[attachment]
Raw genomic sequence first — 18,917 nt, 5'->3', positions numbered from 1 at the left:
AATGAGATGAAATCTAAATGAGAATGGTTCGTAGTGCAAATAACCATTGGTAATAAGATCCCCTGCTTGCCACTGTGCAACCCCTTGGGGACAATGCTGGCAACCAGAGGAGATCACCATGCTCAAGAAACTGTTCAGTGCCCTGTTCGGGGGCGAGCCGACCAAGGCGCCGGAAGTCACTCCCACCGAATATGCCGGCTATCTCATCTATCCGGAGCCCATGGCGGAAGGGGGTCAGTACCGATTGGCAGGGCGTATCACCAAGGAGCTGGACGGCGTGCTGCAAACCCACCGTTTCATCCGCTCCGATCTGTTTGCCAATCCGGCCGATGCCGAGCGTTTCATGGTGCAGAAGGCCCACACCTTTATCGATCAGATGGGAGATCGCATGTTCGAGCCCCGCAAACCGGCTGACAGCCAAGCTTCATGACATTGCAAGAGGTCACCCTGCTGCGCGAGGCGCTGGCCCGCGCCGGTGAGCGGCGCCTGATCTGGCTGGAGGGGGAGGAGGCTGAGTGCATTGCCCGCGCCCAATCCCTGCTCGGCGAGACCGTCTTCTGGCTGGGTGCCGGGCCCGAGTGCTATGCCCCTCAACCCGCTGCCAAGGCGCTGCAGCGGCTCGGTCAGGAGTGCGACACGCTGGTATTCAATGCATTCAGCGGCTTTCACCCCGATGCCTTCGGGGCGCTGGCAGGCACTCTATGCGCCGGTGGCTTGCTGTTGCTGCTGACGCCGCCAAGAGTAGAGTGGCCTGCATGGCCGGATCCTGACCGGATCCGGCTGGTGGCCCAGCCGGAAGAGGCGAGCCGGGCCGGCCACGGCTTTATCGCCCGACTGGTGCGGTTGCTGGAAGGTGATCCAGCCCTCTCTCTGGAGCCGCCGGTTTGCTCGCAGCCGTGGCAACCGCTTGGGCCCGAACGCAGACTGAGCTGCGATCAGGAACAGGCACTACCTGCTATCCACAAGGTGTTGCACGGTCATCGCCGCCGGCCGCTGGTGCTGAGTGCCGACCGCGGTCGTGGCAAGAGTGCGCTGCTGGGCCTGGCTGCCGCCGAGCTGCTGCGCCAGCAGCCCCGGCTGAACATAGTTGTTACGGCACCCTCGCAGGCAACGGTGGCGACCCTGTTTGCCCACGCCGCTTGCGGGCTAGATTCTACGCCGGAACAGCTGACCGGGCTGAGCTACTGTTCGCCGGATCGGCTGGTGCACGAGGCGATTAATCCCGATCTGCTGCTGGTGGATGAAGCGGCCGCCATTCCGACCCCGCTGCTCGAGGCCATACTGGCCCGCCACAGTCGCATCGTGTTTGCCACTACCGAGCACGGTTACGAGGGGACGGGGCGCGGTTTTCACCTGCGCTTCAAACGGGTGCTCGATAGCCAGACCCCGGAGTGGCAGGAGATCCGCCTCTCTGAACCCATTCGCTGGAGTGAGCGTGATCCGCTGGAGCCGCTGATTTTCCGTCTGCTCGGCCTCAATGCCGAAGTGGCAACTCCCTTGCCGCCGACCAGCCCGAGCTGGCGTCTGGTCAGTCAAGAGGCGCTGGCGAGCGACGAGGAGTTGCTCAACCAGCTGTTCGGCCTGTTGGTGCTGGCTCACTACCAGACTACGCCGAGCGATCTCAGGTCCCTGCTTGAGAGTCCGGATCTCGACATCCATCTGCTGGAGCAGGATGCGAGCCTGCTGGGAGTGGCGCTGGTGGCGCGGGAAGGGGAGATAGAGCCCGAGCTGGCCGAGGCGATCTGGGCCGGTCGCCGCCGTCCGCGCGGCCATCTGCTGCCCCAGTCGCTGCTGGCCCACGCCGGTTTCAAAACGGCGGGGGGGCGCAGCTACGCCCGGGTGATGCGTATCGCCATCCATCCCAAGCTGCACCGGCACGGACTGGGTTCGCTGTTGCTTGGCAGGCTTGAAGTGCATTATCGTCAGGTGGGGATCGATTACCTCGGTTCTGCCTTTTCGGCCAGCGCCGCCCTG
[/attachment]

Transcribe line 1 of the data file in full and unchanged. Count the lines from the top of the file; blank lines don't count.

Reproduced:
Raw genomic sequence first — 18,917 nt, 5'->3', positions numbered from 1 at the left: